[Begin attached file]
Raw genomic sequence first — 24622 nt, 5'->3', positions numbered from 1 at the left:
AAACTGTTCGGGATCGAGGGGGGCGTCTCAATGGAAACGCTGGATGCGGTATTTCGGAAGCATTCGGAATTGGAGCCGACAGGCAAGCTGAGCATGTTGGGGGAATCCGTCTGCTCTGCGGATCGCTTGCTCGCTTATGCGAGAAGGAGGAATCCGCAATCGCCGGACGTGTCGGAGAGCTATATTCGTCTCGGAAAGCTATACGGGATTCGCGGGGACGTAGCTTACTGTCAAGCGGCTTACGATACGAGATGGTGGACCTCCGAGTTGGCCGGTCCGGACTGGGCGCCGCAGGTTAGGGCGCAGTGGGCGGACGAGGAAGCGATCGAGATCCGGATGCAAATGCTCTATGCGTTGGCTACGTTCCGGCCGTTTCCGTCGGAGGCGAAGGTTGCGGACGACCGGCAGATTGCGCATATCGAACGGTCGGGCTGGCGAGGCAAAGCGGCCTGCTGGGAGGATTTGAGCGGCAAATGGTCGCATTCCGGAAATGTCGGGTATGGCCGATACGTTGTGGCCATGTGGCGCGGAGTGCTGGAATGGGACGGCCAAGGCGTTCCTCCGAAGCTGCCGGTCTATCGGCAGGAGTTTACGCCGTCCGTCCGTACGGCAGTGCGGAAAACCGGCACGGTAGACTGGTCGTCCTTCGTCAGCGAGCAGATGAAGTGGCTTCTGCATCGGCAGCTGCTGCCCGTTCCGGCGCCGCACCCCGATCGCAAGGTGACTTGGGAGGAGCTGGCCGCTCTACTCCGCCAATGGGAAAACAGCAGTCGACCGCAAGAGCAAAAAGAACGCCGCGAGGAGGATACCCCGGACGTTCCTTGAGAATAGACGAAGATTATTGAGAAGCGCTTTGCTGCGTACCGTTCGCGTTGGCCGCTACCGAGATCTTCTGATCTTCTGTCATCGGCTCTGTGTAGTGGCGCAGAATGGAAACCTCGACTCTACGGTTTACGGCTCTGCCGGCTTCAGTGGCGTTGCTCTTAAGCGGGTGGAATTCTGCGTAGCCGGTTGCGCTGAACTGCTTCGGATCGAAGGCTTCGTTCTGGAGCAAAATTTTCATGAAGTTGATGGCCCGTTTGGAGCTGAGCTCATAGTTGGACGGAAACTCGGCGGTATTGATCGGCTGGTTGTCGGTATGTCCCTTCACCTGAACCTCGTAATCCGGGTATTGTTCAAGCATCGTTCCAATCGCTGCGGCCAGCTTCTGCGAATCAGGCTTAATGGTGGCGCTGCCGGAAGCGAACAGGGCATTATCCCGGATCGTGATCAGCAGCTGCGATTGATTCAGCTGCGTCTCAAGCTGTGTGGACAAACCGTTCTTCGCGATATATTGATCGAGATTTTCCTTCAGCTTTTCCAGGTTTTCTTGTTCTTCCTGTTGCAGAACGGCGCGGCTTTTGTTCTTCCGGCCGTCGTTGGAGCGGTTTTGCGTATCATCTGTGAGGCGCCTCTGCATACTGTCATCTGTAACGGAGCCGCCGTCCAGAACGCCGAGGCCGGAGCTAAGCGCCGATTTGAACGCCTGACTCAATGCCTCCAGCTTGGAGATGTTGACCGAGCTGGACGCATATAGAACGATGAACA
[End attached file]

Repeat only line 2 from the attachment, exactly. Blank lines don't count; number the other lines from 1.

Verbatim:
AAACTGTTCGGGATCGAGGGGGGCGTCTCAATGGAAACGCTGGATGCGGTATTTCGGAAGCATTCGGAATTGGAGCCGACAGGCAAGCTGAGCATGTTGGGGGAATCCGTCTGCTCTGCGGATCGCTTGCTCGCTTATGCGAGAAGGAGGAATCCGCAATCGCCGGACGTGTCGGAGAGCTATATTCGTCTCGGAAAGCTATACGGGATTCGCGGGGACGTAGCTTACTGTCAAGCGGCTTACGATACGAGATGGTGGACCTCCGAGTTGGCCGGTCCGGACTGGGCGCCGCAGGTTAGGGCGCAGTGGGCGGACGAGGAAGCGATCGAGATCCGGATGCAAATGCTCTATGCGTTGGCTACGTTCCGGCCGTTTCCGTCGGAGGCGAAGGTTGCGGACGACCGGCAGATTGCGCATATCGAACGGTCGGGCTGGCGAGGCAAAGCGGCCTGCTGGGAGGATTTGAGCGGCAAATGGTCGCATTCCGGAAATGTCGGGTATGGCCGATACGTTGTGGCCATGTGGCGCGGAGTGCTGGAATGGGACGGCCAAGGCGTTCCTCCGAAGCTGCCGGTCTATCGGCAGGAGTTTACGCCGTCCGTCCGTACGGCAGTGCGGAAAACCGGCACGGTAGACTGGTCGTCCTTCGTCAGCGAGCAGATGAAGTGGCTTCTGCATCGGCAGCTGCTGCCCGTTCCGGCGCCGCACCCCGATCGCAAGGTGACTTGGGAGGAGCTGGCCGCTCTACTCCGCCAATGGGAAAACAGCAGTCGACCGCAAGAGCAAAAAGAACGCCGCGAGGAGGATACCCCGGACGTTCCTTGAGAATAGACGAAGATTATTGAGAAGCGCTTTGCTGCGTACCGTTCGCGTTGGCCGCTACCGAGATCTTCTGATCTTCTGTCATCGGCTCTGTGTAGTGGCGCAGAATGGAAACCTCGACTCTACGGTTTACGGCTCTGCCGGCTTCAGTGGCGTTGCTCTTAAGCGGGTGGAATTCTGCGTAGCCGGTTGCGCTGAACTGCTTCGGATCGAAGGCTTCGTTCTGGAGCAAAATTTTCATGAAGTTGATGGCCCGTTTGGAGCTGAGCTCATAGTTGGACGGAAACTCGGCGGTATTGATCGGCTGGTTGTCGGTATGTCCCTTCACCTGAACCTCGTAATCCGGGTATTGTTCAAGCATCGTTCCAATCGCTGCGGCCAGCTTCTGCGAATCAGGCTTAATGGTGGCGCTGCCGGAAGCGAACAGGGCATTATCCCGGATCGTGATCAGCAGCTGCGATTGATTCAGCTGCGTCTCAAGCTGTGTGGACAAACCGTTCTTCGCGATATATTGATCGAGATTTTCCTTCAGCTTTTCCAGGTTTTCTTGTTCTTCCTGTTGCAGAACGGCGCGGCTTTTGTTCTTCCGGCCGTCGTTGGAGCGGTTTTGCGTATCATCTGTGAGGCGCCTCTGCATACTGTCATCTGTAACGGAGCCGCCGTCCAGAACGCCGAGGCCGGAGCTAAGCGCCGATTTGAACGCCTGACTCAATGCCTCCAGCTTGGAGATGTTGACCGAGCTGGACGCATATAGAACGATGAACA